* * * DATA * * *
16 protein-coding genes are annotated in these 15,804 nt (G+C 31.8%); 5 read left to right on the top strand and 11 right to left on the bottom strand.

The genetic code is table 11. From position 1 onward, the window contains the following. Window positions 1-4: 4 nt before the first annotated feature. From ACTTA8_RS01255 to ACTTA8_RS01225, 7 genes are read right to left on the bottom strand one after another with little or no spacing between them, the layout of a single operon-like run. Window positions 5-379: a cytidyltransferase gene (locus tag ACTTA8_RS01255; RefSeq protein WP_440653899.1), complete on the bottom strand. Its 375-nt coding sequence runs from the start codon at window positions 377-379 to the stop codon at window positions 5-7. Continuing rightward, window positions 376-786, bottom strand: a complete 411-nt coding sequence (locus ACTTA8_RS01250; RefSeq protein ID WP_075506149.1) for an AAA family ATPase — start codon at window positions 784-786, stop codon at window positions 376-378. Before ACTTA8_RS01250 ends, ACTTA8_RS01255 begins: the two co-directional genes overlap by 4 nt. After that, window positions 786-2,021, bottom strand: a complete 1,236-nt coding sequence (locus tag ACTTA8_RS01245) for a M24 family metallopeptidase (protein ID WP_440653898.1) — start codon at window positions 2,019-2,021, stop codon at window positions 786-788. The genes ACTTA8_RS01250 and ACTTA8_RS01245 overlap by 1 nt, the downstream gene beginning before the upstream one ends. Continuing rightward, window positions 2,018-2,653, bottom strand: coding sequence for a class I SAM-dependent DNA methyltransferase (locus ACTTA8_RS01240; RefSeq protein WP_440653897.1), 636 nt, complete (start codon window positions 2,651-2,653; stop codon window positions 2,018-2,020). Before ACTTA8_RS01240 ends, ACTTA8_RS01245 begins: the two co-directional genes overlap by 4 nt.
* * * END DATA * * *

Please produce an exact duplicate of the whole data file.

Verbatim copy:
16 protein-coding genes are annotated in these 15,804 nt (G+C 31.8%); 5 read left to right on the top strand and 11 right to left on the bottom strand.

The genetic code is table 11. From position 1 onward, the window contains the following. Window positions 1-4: 4 nt before the first annotated feature. From ACTTA8_RS01255 to ACTTA8_RS01225, 7 genes are read right to left on the bottom strand one after another with little or no spacing between them, the layout of a single operon-like run. Window positions 5-379: a cytidyltransferase gene (locus tag ACTTA8_RS01255; RefSeq protein WP_440653899.1), complete on the bottom strand. Its 375-nt coding sequence runs from the start codon at window positions 377-379 to the stop codon at window positions 5-7. Continuing rightward, window positions 376-786, bottom strand: a complete 411-nt coding sequence (locus ACTTA8_RS01250; RefSeq protein ID WP_075506149.1) for an AAA family ATPase — start codon at window positions 784-786, stop codon at window positions 376-378. Before ACTTA8_RS01250 ends, ACTTA8_RS01255 begins: the two co-directional genes overlap by 4 nt. After that, window positions 786-2,021, bottom strand: a complete 1,236-nt coding sequence (locus tag ACTTA8_RS01245) for a M24 family metallopeptidase (protein ID WP_440653898.1) — start codon at window positions 2,019-2,021, stop codon at window positions 786-788. The genes ACTTA8_RS01250 and ACTTA8_RS01245 overlap by 1 nt, the downstream gene beginning before the upstream one ends. Continuing rightward, window positions 2,018-2,653, bottom strand: coding sequence for a class I SAM-dependent DNA methyltransferase (locus ACTTA8_RS01240; RefSeq protein WP_440653897.1), 636 nt, complete (start codon window positions 2,651-2,653; stop codon window positions 2,018-2,020). Before ACTTA8_RS01240 ends, ACTTA8_RS01245 begins: the two co-directional genes overlap by 4 nt.